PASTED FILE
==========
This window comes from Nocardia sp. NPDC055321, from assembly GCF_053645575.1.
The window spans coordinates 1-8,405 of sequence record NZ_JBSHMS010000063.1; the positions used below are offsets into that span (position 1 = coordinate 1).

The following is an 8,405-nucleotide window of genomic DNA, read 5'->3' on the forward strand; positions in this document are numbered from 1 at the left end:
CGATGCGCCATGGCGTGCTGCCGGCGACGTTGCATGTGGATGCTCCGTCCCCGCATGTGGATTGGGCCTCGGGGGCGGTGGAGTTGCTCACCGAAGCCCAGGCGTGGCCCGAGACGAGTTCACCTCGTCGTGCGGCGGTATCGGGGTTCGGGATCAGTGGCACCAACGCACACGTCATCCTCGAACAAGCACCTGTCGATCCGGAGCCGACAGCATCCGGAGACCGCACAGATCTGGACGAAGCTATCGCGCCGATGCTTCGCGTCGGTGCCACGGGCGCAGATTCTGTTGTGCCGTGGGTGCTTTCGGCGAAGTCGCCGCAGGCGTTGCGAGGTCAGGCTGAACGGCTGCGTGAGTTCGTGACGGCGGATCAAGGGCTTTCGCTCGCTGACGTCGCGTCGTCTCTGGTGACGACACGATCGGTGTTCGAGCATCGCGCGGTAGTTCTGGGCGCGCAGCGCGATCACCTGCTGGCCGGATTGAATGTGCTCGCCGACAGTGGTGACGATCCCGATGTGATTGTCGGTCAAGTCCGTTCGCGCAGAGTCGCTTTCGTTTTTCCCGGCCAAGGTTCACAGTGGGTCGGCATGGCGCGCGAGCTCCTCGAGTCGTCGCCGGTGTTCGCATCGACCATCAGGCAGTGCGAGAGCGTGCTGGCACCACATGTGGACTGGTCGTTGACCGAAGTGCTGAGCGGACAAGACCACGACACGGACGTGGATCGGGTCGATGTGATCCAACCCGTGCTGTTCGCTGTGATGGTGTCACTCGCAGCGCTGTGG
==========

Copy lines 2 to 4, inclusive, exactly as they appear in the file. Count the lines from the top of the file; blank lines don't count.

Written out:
The window spans coordinates 1-8,405 of sequence record NZ_JBSHMS010000063.1; the positions used below are offsets into that span (position 1 = coordinate 1).

The following is an 8,405-nucleotide window of genomic DNA, read 5'->3' on the forward strand; positions in this document are numbered from 1 at the left end:
CGATGCGCCATGGCGTGCTGCCGGCGACGTTGCATGTGGATGCTCCGTCCCCGCATGTGGATTGGGCCTCGGGGGCGGTGGAGTTGCTCACCGAAGCCCAGGCGTGGCCCGAGACGAGTTCACCTCGTCGTGCGGCGGTATCGGGGTTCGGGATCAGTGGCACCAACGCACACGTCATCCTCGAACAAGCACCTGTCGATCCGGAGCCGACAGCATCCGGAGACCGCACAGATCTGGACGAAGCTATCGCGCCGATGCTTCGCGTCGGTGCCACGGGCGCAGATTCTGTTGTGCCGTGGGTGCTTTCGGCGAAGTCGCCGCAGGCGTTGCGAGGTCAGGCTGAACGGCTGCGTGAGTTCGTGACGGCGGATCAAGGGCTTTCGCTCGCTGACGTCGCGTCGTCTCTGGTGACGACACGATCGGTGTTCGAGCATCGCGCGGTAGTTCTGGGCGCGCAGCGCGATCACCTGCTGGCCGGATTGAATGTGCTCGCCGACAGTGGTGACGATCCCGATGTGATTGTCGGTCAAGTCCGTTCGCGCAGAGTCGCTTTCGTTTTTCCCGGCCAAGGTTCACAGTGGGTCGGCATGGCGCGCGAGCTCCTCGAGTCGTCGCCGGTGTTCGCATCGACCATCAGGCAGTGCGAGAGCGTGCTGGCACCACATGTGGACTGGTCGTTGACCGAAGTGCTGAGCGGACAAGACCACGACACGGACGTGGATCGGGTCGATGTGATCCAACCCGTGCTGTTCGCTGTGATGGTGTCACTCGCAGCGCTGTGG